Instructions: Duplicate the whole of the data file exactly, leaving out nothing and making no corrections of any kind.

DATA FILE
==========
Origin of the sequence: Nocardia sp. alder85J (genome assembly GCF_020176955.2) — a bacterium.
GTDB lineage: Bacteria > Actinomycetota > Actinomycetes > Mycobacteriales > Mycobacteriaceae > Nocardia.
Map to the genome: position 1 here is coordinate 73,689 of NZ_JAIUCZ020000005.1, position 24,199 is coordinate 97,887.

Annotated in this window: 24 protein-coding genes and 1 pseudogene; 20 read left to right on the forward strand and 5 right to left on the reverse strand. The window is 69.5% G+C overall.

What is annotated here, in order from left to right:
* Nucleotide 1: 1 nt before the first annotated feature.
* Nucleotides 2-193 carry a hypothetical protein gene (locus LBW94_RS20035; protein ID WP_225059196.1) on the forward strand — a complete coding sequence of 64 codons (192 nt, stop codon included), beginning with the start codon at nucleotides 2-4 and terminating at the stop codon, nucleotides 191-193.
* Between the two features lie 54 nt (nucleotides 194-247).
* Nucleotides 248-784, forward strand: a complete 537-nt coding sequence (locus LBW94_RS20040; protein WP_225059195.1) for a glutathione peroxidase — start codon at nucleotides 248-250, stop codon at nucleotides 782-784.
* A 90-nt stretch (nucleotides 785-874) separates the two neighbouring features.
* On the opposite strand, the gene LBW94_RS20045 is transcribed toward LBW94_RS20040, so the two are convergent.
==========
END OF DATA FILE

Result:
Origin of the sequence: Nocardia sp. alder85J (genome assembly GCF_020176955.2) — a bacterium.
GTDB lineage: Bacteria > Actinomycetota > Actinomycetes > Mycobacteriales > Mycobacteriaceae > Nocardia.
Map to the genome: position 1 here is coordinate 73,689 of NZ_JAIUCZ020000005.1, position 24,199 is coordinate 97,887.

Annotated in this window: 24 protein-coding genes and 1 pseudogene; 20 read left to right on the forward strand and 5 right to left on the reverse strand. The window is 69.5% G+C overall.

What is annotated here, in order from left to right:
* Nucleotide 1: 1 nt before the first annotated feature.
* Nucleotides 2-193 carry a hypothetical protein gene (locus LBW94_RS20035; protein ID WP_225059196.1) on the forward strand — a complete coding sequence of 64 codons (192 nt, stop codon included), beginning with the start codon at nucleotides 2-4 and terminating at the stop codon, nucleotides 191-193.
* Between the two features lie 54 nt (nucleotides 194-247).
* Nucleotides 248-784, forward strand: a complete 537-nt coding sequence (locus LBW94_RS20040; protein WP_225059195.1) for a glutathione peroxidase — start codon at nucleotides 248-250, stop codon at nucleotides 782-784.
* A 90-nt stretch (nucleotides 785-874) separates the two neighbouring features.
* On the opposite strand, the gene LBW94_RS20045 is transcribed toward LBW94_RS20040, so the two are convergent.